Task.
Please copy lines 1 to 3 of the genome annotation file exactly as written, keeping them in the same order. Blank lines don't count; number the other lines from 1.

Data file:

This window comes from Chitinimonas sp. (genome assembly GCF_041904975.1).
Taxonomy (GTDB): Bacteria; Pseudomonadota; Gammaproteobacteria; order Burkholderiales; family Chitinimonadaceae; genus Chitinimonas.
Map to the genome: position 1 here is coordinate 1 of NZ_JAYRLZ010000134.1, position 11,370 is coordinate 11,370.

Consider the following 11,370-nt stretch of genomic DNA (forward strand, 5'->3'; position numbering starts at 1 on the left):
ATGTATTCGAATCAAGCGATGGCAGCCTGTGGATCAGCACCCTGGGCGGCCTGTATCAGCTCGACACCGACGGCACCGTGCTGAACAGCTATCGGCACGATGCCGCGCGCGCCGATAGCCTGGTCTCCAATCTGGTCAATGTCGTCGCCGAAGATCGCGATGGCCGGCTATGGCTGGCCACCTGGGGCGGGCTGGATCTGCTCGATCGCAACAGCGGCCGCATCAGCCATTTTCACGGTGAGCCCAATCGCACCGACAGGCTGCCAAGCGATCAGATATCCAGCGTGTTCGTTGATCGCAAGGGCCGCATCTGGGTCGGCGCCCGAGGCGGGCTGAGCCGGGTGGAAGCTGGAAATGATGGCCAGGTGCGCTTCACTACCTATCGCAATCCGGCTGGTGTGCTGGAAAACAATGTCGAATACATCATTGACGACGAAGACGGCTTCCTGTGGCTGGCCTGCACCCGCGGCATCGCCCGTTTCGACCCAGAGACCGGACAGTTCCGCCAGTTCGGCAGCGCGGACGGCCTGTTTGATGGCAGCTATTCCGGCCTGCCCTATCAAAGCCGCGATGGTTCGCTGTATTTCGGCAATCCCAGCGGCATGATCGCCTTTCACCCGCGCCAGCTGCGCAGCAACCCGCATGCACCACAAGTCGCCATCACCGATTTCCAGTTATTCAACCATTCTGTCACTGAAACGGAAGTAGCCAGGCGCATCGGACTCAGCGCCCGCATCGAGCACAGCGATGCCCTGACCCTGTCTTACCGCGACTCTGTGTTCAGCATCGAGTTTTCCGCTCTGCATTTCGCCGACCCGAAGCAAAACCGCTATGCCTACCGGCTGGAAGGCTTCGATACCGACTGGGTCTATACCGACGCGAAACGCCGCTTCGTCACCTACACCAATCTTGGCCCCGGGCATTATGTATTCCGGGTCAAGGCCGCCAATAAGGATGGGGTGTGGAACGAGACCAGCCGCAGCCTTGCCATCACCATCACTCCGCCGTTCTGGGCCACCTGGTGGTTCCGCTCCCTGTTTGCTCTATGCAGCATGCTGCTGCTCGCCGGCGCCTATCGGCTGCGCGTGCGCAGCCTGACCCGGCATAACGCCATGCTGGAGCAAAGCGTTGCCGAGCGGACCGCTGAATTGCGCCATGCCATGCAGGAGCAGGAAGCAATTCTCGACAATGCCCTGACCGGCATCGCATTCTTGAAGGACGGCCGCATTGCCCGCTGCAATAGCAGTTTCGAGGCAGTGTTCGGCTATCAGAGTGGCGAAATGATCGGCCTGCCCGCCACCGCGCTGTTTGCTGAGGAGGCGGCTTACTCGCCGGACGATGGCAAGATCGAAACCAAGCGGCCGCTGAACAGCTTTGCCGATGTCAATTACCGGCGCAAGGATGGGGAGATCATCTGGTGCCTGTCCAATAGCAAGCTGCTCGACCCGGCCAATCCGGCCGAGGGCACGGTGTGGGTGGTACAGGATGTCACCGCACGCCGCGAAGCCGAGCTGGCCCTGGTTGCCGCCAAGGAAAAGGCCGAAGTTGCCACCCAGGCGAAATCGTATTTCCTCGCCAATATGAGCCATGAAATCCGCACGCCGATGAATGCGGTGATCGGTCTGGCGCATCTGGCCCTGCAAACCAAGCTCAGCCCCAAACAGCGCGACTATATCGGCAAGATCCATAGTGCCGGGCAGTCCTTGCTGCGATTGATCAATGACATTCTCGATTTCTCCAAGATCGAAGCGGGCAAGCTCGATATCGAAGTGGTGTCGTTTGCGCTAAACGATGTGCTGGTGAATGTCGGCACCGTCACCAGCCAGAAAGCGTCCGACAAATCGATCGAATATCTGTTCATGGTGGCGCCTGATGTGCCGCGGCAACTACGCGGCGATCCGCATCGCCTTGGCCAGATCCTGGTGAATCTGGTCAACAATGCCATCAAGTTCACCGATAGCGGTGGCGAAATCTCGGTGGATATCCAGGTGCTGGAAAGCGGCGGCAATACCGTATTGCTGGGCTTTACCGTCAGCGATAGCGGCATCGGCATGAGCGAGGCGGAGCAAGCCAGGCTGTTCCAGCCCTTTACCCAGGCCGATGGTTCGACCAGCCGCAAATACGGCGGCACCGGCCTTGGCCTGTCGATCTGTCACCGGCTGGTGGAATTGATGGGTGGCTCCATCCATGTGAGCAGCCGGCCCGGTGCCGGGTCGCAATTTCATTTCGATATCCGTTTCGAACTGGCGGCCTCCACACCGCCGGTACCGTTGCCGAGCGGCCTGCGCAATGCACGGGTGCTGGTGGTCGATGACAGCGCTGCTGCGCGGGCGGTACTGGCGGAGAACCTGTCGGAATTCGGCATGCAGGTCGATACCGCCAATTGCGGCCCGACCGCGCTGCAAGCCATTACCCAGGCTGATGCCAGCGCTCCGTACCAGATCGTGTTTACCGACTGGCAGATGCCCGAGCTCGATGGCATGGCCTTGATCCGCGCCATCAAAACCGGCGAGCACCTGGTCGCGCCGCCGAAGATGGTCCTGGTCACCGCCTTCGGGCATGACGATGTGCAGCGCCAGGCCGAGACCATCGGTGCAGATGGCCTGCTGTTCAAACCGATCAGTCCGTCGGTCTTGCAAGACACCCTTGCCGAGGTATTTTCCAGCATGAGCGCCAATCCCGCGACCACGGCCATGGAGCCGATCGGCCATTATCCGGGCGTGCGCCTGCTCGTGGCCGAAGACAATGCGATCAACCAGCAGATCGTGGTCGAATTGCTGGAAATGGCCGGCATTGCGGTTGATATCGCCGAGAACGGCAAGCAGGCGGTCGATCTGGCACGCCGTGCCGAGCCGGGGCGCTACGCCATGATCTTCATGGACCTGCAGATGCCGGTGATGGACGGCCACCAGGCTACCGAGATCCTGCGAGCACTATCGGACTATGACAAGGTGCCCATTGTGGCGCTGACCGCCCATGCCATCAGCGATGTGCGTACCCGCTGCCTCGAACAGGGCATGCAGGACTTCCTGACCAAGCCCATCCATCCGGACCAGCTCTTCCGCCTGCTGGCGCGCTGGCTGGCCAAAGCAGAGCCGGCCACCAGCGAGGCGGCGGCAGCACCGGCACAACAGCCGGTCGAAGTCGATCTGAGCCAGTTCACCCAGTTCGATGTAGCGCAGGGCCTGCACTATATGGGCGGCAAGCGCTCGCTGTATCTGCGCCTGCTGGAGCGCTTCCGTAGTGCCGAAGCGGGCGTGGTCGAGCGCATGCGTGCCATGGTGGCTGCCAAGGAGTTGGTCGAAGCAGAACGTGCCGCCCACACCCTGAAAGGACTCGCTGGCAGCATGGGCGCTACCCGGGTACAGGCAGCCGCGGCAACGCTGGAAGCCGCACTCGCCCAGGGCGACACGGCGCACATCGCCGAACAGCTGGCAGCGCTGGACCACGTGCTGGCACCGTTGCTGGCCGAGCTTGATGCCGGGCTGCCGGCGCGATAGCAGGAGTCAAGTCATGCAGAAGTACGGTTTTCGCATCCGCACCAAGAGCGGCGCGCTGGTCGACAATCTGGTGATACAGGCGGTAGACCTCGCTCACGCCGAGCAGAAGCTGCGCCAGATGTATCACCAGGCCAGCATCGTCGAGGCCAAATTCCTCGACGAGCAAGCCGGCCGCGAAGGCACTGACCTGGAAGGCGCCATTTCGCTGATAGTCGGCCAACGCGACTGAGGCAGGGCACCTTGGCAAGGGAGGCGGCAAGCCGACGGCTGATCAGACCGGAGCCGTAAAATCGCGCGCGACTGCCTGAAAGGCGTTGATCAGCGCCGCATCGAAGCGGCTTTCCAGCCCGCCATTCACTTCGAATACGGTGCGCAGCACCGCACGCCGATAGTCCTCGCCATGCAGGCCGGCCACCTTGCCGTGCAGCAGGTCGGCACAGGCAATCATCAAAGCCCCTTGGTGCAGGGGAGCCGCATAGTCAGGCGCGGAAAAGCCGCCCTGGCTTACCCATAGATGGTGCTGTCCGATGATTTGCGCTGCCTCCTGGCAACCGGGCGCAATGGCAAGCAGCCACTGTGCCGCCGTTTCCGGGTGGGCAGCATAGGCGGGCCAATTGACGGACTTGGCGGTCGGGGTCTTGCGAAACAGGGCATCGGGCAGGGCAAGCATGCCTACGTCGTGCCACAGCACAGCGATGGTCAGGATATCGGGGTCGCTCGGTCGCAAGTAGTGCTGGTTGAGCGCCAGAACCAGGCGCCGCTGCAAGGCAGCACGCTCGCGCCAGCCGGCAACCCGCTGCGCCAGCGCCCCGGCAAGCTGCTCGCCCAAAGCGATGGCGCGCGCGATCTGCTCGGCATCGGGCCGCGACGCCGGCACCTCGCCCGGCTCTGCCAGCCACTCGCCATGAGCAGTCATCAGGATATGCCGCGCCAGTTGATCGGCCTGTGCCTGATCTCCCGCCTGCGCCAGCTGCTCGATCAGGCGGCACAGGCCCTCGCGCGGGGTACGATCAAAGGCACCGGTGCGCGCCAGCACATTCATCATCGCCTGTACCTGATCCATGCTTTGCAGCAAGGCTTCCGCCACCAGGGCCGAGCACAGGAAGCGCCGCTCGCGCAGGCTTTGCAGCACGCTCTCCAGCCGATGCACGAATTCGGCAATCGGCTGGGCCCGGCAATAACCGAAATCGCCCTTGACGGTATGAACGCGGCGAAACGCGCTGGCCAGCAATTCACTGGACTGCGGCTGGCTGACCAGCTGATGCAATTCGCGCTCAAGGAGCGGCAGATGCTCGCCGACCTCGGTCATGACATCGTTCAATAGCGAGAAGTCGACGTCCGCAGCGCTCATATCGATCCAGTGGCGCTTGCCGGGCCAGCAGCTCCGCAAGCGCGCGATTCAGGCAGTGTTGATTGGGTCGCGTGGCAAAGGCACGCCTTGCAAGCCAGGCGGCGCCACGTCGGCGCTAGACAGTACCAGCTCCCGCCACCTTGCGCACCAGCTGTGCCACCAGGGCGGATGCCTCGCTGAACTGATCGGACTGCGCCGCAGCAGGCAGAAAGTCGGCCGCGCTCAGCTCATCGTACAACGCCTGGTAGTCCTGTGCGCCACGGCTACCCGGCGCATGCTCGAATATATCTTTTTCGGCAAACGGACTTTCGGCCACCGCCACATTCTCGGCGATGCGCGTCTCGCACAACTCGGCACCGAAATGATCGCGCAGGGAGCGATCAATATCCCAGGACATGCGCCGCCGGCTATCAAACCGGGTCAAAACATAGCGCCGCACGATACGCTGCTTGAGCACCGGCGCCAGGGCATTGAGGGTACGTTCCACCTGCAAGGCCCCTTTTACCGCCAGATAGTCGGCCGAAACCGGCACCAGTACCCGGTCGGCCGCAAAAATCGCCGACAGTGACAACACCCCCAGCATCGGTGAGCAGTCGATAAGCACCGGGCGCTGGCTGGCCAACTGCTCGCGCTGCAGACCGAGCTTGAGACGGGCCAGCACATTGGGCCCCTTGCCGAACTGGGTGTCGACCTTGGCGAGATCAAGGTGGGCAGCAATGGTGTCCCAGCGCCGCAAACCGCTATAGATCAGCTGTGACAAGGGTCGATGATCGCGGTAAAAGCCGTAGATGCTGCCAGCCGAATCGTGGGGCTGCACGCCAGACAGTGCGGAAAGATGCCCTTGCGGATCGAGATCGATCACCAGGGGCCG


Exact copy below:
This window comes from Chitinimonas sp. (genome assembly GCF_041904975.1).
Taxonomy (GTDB): Bacteria; Pseudomonadota; Gammaproteobacteria; order Burkholderiales; family Chitinimonadaceae; genus Chitinimonas.
Map to the genome: position 1 here is coordinate 1 of NZ_JAYRLZ010000134.1, position 11,370 is coordinate 11,370.